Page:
We can see an arc of Emirati influence spreading from Egypt through Sudan and Ethiopia. The United Arab Emirates want to become self-sufficient in drinking water. They have interests in the Renaissance Dam built by Ethiopia to hold back the waters of the Nile. According to “MBZ”, Africa is the drinking water reservoir of the United Arab Emirates.

Mohammed bin Zayed meets Egyptian President Al-Sissi on May 3, 2017.  Abu Dhabi is the most important political and financial pillar of Marshal Sisi's regime.<br /> The United Arab Emirates are thus financing the construction of the country’s new capital next to Cairo.  One of the city’s main thoroughfares is named after Mohammed bin Zayed.<br /> ” title=”AP/Ryan Carter”/><span rel=

The United Arab Emirates, one of the continent’s most important trading partners

The volume of trade between the Gulf State and Africa has steadily increased. Dubai has emerged as a financial platform for companies on the African continent. More than 21,000 African companies have a correspondent or an office in the Emirati city. The United Arab Emirates, a country of 10 million people, is the continent’s fifth largest trading partner behind the European Union, China, the United States and India.

TV5MONDE: Grabbing farmland or creating drinking water reserves, what other resources do the Emirates want to conquer in Africa?

Sebastian Boussois: Africa is indeed the continent of land grabbing. Over 40% of this global land grab takes place on the African continent. “Land grabbing” overlaps with the exploitation of minerals and in particular of so-called “rare earths” (rare earths are minerals from which high-tech objects such as lithium for batteries are assembled, editor’s note). These rare earths allow, for example, spatial ambitions. Without rare earths there are no technological ambitions. And Mohammed Ben Zayed wants to make the Emirates a space power.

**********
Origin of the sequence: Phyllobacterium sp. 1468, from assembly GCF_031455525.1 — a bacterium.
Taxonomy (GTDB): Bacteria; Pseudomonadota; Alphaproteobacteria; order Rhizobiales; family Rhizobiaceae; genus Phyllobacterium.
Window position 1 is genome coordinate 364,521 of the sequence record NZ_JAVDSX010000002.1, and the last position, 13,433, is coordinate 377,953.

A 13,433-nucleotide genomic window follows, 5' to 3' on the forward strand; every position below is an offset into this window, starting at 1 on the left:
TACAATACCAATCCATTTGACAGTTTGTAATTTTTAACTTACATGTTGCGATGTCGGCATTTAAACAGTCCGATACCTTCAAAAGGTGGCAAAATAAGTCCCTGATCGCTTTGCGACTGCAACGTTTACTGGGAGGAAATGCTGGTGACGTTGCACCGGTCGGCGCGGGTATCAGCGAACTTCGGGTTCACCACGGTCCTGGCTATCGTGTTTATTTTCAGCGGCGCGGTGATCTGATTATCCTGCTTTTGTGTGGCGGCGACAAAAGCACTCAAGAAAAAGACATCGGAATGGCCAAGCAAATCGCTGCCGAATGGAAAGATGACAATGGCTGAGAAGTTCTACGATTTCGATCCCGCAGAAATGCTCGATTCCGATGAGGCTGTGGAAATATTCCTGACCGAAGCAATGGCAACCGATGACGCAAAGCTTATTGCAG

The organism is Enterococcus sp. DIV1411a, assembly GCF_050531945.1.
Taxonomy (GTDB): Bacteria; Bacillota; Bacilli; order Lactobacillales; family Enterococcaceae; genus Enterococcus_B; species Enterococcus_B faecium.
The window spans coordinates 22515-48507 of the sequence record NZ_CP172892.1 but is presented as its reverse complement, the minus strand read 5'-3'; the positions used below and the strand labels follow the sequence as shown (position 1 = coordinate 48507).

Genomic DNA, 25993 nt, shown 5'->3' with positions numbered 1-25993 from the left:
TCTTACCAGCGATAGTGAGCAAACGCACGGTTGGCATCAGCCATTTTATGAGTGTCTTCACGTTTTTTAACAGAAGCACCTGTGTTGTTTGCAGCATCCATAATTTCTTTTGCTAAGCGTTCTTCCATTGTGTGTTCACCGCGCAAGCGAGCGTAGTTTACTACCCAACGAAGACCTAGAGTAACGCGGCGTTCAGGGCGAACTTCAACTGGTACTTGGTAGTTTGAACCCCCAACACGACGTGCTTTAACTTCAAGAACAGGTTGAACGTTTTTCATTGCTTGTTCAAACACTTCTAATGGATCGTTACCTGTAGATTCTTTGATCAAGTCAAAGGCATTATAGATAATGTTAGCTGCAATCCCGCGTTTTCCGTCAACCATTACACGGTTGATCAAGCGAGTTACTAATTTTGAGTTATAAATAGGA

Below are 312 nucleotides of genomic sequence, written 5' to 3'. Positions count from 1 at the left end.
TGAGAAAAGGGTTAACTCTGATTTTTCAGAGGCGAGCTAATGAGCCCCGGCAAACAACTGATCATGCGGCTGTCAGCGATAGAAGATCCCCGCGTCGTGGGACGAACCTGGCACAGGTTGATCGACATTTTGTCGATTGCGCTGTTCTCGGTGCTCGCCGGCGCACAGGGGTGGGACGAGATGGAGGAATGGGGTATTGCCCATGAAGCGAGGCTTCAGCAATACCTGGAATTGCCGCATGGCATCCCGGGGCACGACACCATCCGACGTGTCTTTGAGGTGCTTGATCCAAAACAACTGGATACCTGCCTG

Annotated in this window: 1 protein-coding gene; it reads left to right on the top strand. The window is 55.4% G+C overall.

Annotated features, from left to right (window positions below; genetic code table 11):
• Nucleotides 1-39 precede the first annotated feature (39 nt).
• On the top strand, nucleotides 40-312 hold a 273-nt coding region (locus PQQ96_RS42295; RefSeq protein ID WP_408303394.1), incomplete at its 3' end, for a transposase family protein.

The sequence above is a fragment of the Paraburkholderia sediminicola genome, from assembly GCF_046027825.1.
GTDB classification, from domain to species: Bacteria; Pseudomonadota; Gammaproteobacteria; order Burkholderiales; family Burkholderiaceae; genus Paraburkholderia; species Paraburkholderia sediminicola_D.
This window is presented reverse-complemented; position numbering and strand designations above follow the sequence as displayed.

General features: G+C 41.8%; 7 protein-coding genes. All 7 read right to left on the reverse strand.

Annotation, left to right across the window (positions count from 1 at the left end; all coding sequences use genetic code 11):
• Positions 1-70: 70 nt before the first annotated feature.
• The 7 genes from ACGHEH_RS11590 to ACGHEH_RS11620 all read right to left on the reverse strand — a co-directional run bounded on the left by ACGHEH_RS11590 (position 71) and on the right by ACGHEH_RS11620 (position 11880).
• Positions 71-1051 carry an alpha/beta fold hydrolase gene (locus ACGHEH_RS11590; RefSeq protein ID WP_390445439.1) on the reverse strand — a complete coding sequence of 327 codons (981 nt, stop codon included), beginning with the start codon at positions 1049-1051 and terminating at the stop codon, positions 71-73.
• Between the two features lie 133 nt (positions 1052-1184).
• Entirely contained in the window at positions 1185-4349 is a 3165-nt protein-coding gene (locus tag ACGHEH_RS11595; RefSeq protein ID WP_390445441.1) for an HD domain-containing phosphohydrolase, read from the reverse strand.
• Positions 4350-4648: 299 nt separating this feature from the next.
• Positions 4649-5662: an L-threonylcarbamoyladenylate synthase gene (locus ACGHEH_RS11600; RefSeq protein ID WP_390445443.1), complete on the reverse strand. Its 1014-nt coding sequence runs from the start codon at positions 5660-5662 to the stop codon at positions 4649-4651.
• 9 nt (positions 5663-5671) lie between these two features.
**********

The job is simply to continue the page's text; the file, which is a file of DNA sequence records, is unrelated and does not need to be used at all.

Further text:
The Emirates are present in the mining sector in the Democratic Republic of Congo and Guinea. They also mine gold in Ghana around two Emirati companies, Emirates Gold and Kaloti Jewelery International, held by Indians and South Africans. They also have oil interests, particularly in Sudan.

The Emiratis come to look for workers in Africa. In July 2019, Ethiopian Prime Minister Abiy Ahmed announced the deployment of 50,000 workers to “MBZ”: cheap, malleable workers for any future major projects in the EmiratesSébastien Boussois, specialist in the United Arab Emirates.

Resources in Africa are not just limited to land, agricultural goods, oil… The Emiratis come to look for workers in Africa. In July 2019, the Prime Minister in Ethiopia, Abiy Ahmed, announced the posting of 50,000 workers to “MBZ”: cheap, malleable, non-challenging workers for any future major projects in the Emirates.

TV5MONDE: What political influence do you have in Africa? What directs their diplomacy on the continent? The rapprochement with the regime of Marshal Al-Sissi in Cairo would be dictated by a form of contempt for the Muslim Brotherhood (Islamist movement born in Egypt and supported by Turkey and Qatar). What role does ideology play in their political decisions on the continent?

Sebastian Boussois : The United Arab Emirates never put their eggs in one basket. The United Arab Emirates have always presented themselves as great friends of Saudi Arabia. Since July 2019 they have been getting closer to Iran, they have resumed contact with Qatar. They have approached states that support the Muslim Brotherhood. At the same time, Abu Dhabi always strives to maintain good relations with Saudi Arabia. Everything can be scalable for these small countries. The UAE is currently closing in on Turkey by anticipating what could come after Erdogan. Alliances change quickly.

Emirates leaders have a hallmark, especially in Africa. They support military regimes and oppose democratic movements.
Sébastien Boussois, specialist in the United Arab Emirates.

However, they do have some ideological reflexes or trademarks. They support military regimes and oppose democratic movements. In Africa, they support the military in Sudan. They support the regime of Marshal Sissi. They support Haftar in Libya. By default, Qatar supported alternative forces, the Islamists and the Muslim Brotherhood, during the Arab Spring. The Emirates had supported the military. Mohammed bin Zayed is a soldier. His personal preference is to support military regimes.

TV5MONDE: In Libya, the United Arab Emirates supported Marshal Haftar. They are now in retreat after Haftar’s military failure (failure to capture Tripoli in early 2021). Hasn’t your involvement in Libya shown the limits of your ambitions on the continent?

You can recover fairly quickly. This is the case in Sudan, where they were close to the regime of Omar El-Béchir. Omar El-Béchir is overthrown and today supports the soldiers in power of General Abdelfattah Al Buhrane. Where are the limits of Mohammed bin Zayed’s ambitions on the continent? So far I don’t see any.